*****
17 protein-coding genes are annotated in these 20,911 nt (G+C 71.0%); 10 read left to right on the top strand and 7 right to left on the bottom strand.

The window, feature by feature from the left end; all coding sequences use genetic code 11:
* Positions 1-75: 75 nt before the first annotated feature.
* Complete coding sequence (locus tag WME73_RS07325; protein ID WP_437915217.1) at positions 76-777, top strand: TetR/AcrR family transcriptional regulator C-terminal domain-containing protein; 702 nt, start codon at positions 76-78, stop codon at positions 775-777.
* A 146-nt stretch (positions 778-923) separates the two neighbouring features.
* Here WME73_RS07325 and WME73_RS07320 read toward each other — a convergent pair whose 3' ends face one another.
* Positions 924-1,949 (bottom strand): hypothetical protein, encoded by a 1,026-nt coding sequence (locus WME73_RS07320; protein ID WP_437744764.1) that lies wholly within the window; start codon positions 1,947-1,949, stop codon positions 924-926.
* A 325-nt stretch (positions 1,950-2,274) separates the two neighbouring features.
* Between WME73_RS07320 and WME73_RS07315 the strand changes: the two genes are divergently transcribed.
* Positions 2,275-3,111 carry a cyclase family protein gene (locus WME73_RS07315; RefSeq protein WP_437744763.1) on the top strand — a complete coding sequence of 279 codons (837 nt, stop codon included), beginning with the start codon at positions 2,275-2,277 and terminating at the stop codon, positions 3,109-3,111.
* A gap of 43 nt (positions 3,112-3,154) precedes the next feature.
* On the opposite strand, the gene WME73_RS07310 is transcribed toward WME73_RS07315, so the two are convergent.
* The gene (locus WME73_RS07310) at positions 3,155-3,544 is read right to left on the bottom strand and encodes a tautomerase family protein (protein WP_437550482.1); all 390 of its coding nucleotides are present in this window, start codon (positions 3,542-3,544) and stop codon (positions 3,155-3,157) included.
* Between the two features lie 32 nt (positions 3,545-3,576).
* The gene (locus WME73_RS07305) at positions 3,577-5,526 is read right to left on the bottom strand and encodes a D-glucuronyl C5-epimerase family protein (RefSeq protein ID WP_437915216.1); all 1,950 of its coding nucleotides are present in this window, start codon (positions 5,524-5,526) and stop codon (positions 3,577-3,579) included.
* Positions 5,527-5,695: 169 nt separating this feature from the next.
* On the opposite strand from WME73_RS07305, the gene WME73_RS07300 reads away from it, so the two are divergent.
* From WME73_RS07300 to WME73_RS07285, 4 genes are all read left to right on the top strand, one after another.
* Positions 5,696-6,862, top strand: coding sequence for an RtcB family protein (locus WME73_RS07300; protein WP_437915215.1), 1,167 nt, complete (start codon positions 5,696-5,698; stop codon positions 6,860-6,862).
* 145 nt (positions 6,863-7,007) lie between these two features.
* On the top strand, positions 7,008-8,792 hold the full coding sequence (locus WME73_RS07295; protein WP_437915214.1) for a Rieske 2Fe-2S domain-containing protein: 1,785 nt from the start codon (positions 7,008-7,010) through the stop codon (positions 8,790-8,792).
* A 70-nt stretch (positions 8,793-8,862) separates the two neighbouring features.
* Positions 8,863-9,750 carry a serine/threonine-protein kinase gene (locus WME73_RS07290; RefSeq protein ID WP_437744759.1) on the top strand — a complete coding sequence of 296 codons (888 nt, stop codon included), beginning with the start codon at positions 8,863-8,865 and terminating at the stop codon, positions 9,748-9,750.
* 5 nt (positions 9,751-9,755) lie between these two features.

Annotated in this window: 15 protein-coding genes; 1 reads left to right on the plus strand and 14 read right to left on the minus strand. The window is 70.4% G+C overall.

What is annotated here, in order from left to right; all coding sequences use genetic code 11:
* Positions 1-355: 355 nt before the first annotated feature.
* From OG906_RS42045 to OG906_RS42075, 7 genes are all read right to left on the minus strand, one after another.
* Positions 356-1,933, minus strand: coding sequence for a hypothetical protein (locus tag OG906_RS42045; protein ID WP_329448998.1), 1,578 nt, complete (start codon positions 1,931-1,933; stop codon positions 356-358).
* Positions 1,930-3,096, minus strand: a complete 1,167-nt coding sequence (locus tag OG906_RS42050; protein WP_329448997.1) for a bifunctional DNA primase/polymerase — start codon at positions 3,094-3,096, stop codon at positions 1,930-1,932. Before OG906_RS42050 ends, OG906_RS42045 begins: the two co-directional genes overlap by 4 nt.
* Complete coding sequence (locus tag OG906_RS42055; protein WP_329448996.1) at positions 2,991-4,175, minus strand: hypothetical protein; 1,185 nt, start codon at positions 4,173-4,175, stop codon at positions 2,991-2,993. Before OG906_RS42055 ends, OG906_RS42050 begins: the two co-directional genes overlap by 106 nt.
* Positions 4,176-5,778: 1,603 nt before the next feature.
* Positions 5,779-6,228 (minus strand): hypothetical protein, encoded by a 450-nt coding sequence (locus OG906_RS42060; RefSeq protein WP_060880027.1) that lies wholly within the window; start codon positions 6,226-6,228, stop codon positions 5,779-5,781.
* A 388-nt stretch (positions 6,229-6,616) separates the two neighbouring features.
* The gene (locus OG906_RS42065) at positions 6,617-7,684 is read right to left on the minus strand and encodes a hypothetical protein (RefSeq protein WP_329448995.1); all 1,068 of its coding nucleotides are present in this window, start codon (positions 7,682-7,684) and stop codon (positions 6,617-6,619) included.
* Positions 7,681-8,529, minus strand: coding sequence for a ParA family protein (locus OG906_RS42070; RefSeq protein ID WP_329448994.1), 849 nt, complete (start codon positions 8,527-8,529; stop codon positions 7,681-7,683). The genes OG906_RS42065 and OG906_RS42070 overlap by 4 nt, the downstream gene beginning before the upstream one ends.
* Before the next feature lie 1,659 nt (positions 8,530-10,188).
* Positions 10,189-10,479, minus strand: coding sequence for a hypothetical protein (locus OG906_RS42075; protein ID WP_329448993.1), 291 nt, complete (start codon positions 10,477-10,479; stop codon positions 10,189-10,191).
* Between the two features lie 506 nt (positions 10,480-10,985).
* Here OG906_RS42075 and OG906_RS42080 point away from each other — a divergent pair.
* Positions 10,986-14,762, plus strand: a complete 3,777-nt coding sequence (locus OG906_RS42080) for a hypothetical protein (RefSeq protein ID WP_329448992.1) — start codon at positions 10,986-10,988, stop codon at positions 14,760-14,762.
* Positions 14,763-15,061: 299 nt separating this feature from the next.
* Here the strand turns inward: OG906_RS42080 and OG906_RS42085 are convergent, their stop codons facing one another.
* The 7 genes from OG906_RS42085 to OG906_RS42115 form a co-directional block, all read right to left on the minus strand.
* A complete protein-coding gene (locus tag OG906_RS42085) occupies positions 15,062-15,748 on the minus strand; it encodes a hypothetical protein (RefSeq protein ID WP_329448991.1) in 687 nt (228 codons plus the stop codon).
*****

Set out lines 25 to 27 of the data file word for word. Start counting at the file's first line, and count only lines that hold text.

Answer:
Annotated in this window: 15 protein-coding genes; 1 reads left to right on the plus strand and 14 read right to left on the minus strand. The window is 70.4% G+C overall.

What is annotated here, in order from left to right; all coding sequences use genetic code 11:
* Positions 1-355: 355 nt before the first annotated feature.